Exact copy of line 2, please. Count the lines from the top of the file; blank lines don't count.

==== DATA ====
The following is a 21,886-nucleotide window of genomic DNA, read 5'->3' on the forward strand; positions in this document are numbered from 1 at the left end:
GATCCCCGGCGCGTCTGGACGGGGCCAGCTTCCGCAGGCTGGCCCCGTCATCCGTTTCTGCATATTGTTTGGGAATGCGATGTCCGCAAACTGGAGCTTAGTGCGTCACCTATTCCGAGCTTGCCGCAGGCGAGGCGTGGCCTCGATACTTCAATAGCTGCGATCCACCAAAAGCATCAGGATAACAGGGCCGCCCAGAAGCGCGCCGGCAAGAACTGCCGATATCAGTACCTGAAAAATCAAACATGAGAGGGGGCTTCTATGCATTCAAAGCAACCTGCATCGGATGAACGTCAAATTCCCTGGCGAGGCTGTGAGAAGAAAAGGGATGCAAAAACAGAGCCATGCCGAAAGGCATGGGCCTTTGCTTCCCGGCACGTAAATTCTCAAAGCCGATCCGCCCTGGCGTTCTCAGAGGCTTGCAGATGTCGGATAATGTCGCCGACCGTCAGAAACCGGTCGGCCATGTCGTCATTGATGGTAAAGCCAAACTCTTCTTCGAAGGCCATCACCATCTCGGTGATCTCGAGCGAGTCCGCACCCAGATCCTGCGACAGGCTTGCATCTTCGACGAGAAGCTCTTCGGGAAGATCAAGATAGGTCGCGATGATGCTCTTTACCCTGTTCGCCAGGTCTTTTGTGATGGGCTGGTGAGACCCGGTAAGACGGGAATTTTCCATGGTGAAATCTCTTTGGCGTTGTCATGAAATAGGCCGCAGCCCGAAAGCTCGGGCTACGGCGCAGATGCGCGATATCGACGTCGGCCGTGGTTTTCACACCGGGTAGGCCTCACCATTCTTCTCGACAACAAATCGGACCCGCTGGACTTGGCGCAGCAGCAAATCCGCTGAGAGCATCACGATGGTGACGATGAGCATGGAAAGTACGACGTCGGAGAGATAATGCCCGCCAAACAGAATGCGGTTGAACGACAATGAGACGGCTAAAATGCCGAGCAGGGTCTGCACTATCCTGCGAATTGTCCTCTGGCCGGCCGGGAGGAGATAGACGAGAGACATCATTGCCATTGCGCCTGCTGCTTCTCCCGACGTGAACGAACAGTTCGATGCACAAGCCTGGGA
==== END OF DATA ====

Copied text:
GATCCCCGGCGCGTCTGGACGGGGCCAGCTTCCGCAGGCTGGCCCCGTCATCCGTTTCTGCATATTGTTTGGGAATGCGATGTCCGCAAACTGGAGCTTAGTGCGTCACCTATTCCGAGCTTGCCGCAGGCGAGGCGTGGCCTCGATACTTCAATAGCTGCGATCCACCAAAAGCATCAGGATAACAGGGCCGCCCAGAAGCGCGCCGGCAAGAACTGCCGATATCAGTACCTGAAAAATCAAACATGAGAGGGGGCTTCTATGCATTCAAAGCAACCTGCATCGGATGAACGTCAAATTCCCTGGCGAGGCTGTGAGAAGAAAAGGGATGCAAAAACAGAGCCATGCCGAAAGGCATGGGCCTTTGCTTCCCGGCACGTAAATTCTCAAAGCCGATCCGCCCTGGCGTTCTCAGAGGCTTGCAGATGTCGGATAATGTCGCCGACCGTCAGAAACCGGTCGGCCATGTCGTCATTGATGGTAAAGCCAAACTCTTCTTCGAAGGCCATCACCATCTCGGTGATCTCGAGCGAGTCCGCACCCAGATCCTGCGACAGGCTTGCATCTTCGACGAGAAGCTCTTCGGGAAGATCAAGATAGGTCGCGATGATGCTCTTTACCCTGTTCGCCAGGTCTTTTGTGATGGGCTGGTGAGACCCGGTAAGACGGGAATTTTCCATGGTGAAATCTCTTTGGCGTTGTCATGAAATAGGCCGCAGCCCGAAAGCTCGGGCTACGGCGCAGATGCGCGATATCGACGTCGGCCGTGGTTTTCACACCGGGTAGGCCTCACCATTCTTCTCGACAACAAATCGGACCCGCTGGACTTGGCGCAGCAGCAAATCCGCTGAGAGCATCACGATGGTGACGATGAGCATGGAAAGTACGACGTCGGAGAGATAATGCCCGCCAAACAGAATGCGGTTGAACGACAATGAGACGGCTAAAATGCCGAGCAGGGTCTGCACTATCCTGCGAATTGTCCTCTGGCCGGCCGGGAGGAGATAGACGAGAGACATCATTGCCATTGCGCCTGCTGCTTCTCCCGACGTGAACGAACAGTTCGATGCACAAGCCTGGGA